12th Sep 2017

New drug helps fight melanoma

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New drug helps fight melanoma
Drew Patchell

Researchers at the Melanoma Institute Australia (MIA) have successfully trialled a new treatment that prevents melanoma from spreading and metastasising.

More than 14,000 Australians will be diagnosed with melanoma this year and around 1800 will likely die. This breakthrough could change the way the cancer is treated in the future and ultimately save lives.

"These two trials have shown that these two different types of therapy can basically stop melanoma in its tracks, prevent it from spreading to become this potentially lethal advanced stage four melanoma," said MIA's medical director Professor Richard Scolyer.

The researchers conducted two trials and both proved successful in preventing the spread of the disease in stage three melanoma patients whose tumours had been surgically removed. The first trial involved participants taking immunotherapy drugs that reboot the immune system to attack the melanoma cells.



"Twelve months of these tablet therapies decreased the chance of the melanoma coming back  – compared to doing nothing – by 53 per cent," said Professor Georgina Long, the institute's conjoint medical director.

"So if your chance of your melanoma coming back and killing you is 50 per cent and I say you take these drugs for 12 months and I'll reduce that to 25 per cent or less, that's huge," she continued.

"What's more, because that trial is more mature, we also have a survival benefit and the decrease in the improvement in survival is we decrease your risk of death from melanoma by 43 per cent."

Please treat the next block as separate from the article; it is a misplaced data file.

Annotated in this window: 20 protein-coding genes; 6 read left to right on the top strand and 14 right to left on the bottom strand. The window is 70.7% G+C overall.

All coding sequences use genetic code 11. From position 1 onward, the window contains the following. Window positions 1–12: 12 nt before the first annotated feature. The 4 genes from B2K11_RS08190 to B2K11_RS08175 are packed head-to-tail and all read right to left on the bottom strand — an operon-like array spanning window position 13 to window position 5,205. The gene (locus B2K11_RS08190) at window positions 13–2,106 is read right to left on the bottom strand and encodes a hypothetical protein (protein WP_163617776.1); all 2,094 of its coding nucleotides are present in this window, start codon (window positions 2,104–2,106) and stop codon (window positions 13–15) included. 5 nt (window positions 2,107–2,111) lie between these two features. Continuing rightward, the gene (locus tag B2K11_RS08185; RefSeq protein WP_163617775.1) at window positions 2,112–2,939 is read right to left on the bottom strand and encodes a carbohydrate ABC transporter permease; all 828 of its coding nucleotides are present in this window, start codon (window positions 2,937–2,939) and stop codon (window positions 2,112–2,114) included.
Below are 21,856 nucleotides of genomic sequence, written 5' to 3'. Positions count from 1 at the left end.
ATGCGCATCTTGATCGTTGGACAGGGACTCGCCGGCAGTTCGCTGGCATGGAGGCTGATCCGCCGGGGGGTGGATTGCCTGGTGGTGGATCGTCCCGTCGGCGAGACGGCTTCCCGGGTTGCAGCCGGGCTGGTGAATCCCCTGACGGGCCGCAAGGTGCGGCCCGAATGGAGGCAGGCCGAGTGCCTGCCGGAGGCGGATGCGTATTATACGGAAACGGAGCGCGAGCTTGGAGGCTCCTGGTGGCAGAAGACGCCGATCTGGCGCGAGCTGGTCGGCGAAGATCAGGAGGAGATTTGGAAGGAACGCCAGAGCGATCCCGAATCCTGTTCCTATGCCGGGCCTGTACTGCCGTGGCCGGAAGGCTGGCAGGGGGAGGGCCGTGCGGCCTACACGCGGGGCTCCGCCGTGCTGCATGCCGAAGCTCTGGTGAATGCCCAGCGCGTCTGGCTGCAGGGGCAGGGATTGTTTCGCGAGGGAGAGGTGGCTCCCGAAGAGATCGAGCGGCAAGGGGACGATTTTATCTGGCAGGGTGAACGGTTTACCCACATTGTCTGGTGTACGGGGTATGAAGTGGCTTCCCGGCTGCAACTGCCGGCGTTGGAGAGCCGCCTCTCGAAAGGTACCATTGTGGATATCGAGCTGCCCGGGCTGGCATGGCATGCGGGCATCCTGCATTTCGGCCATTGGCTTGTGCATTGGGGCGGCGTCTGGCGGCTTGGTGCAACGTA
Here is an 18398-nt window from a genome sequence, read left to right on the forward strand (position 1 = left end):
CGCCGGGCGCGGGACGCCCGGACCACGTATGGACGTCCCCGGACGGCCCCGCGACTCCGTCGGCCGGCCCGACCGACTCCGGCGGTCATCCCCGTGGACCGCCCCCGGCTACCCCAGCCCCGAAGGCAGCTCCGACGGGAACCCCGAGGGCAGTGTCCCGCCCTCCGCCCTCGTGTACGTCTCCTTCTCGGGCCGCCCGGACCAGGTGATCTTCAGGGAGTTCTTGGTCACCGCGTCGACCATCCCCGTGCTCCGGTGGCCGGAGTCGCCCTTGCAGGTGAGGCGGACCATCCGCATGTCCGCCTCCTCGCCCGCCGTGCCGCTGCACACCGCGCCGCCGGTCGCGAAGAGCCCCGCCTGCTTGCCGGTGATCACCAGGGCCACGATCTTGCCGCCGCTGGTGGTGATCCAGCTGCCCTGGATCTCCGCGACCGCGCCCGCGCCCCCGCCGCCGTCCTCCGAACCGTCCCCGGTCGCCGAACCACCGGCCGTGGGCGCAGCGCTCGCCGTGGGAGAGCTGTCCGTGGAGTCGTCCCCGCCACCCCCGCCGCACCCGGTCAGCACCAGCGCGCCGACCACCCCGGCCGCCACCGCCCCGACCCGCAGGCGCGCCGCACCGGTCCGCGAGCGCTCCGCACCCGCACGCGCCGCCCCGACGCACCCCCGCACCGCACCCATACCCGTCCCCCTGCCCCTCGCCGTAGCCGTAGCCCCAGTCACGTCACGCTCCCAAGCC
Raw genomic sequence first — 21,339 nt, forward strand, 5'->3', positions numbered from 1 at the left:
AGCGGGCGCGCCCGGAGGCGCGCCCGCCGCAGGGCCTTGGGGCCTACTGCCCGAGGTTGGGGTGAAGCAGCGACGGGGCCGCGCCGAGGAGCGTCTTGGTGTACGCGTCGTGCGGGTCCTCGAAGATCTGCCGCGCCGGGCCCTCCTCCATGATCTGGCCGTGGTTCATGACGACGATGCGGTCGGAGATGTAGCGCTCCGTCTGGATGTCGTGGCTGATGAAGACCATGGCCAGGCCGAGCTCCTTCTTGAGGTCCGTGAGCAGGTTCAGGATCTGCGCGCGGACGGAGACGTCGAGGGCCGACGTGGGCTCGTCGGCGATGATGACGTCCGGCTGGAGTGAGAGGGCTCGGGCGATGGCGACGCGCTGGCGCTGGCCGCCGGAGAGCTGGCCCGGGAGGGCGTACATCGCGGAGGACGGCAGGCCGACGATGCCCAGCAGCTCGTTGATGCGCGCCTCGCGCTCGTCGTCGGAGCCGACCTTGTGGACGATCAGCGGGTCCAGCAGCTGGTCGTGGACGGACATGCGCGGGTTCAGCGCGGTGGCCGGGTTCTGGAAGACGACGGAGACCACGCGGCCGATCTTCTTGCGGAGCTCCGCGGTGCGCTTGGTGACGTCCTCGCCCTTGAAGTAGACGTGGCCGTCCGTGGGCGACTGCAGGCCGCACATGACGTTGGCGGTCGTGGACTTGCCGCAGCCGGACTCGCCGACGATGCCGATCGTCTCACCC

During the second trial, participants received a combination of targeted therapies all of which blocked the action of a particular gene that is a known driver for melanoma. 

According to Professor Scolyer, the second trial (known as CheckMate) also reduced the rate of the disease returning by around 35 per cent, but it was too soon to tell if the drug improved overall survival rates.

"They only work locally, but don't prevent the disease if it's already spread elsewhere," he said.

What do you think? Are you hopeful for the future in seeing Australian researchers make such a powerful discovery and leap forward in the treatment of melanoma?

Read more at abc.net.au

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COMMENTS

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the_Albert
12th Sep 2017
11:35am
My father died of melanoma, and so far as I know he had no treatment at all after excision of the primary site (on his back) and no regular check-ups. Presumably nothing was available, though I wonder whether chemo and/or radio therapy should've been given rather than merely assume that the surgery had got it all. By the time he got crook again the thing had metastasized and nothing further could be done and he died within two months of diagnosis. If these new therapies had been available he might've lived for many more years.
KSS
12th Sep 2017
1:38pm
Best not to get melanoma in the first place!
MICK
12th Sep 2017
3:08pm
Tell that to an Australian. Like telling an Italian not to eat spaghetti.
Think I'll get checked again. Missed last year and spend too much time working in the garden.
Certainly better not to get the condition but medicine is making inroads with a number of ailments.


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